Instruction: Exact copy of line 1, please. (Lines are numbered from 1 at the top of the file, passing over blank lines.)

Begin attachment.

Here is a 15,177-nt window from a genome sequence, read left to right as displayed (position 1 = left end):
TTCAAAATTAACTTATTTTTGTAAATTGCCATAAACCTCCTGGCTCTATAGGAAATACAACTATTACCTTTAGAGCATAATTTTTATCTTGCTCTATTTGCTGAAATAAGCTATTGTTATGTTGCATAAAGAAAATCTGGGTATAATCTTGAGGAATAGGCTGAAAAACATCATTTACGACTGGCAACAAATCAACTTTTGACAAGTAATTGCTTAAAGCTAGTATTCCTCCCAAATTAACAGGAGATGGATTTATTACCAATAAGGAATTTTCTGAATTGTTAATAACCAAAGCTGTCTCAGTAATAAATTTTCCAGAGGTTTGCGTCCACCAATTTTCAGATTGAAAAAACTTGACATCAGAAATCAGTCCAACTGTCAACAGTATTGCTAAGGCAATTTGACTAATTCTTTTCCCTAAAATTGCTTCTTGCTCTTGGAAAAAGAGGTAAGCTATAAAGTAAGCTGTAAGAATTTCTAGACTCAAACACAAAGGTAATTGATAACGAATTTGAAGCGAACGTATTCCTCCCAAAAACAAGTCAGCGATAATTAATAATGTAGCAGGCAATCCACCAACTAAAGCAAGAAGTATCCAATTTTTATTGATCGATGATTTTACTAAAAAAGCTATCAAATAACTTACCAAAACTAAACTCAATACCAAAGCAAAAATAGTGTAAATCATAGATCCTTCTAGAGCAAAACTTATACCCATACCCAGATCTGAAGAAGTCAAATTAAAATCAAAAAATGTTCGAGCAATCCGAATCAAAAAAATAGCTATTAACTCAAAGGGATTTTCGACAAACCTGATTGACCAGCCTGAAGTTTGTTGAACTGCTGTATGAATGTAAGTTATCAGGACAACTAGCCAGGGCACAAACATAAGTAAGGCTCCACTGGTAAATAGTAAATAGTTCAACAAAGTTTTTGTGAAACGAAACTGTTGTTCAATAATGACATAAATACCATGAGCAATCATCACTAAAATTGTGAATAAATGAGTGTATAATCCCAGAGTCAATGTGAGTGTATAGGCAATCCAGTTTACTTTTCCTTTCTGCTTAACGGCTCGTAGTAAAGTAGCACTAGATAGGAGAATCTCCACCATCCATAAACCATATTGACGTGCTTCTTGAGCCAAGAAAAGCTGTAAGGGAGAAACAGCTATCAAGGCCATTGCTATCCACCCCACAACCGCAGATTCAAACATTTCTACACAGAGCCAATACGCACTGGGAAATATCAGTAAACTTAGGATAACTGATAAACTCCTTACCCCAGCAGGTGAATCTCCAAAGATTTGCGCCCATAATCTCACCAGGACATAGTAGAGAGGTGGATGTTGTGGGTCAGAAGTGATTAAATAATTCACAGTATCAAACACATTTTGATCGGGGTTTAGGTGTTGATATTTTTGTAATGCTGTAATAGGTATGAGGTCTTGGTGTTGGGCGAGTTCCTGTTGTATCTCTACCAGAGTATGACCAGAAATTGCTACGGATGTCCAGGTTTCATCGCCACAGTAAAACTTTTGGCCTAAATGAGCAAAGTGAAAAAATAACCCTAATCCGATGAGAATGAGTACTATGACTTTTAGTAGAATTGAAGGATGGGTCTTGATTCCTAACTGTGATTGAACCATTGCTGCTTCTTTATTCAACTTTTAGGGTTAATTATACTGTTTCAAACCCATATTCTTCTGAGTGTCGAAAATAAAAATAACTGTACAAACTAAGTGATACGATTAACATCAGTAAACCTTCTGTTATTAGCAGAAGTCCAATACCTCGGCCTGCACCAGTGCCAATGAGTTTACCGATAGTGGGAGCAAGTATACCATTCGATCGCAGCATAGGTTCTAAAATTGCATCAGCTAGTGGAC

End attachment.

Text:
Here is a 15,177-nt window from a genome sequence, read left to right as displayed (position 1 = left end):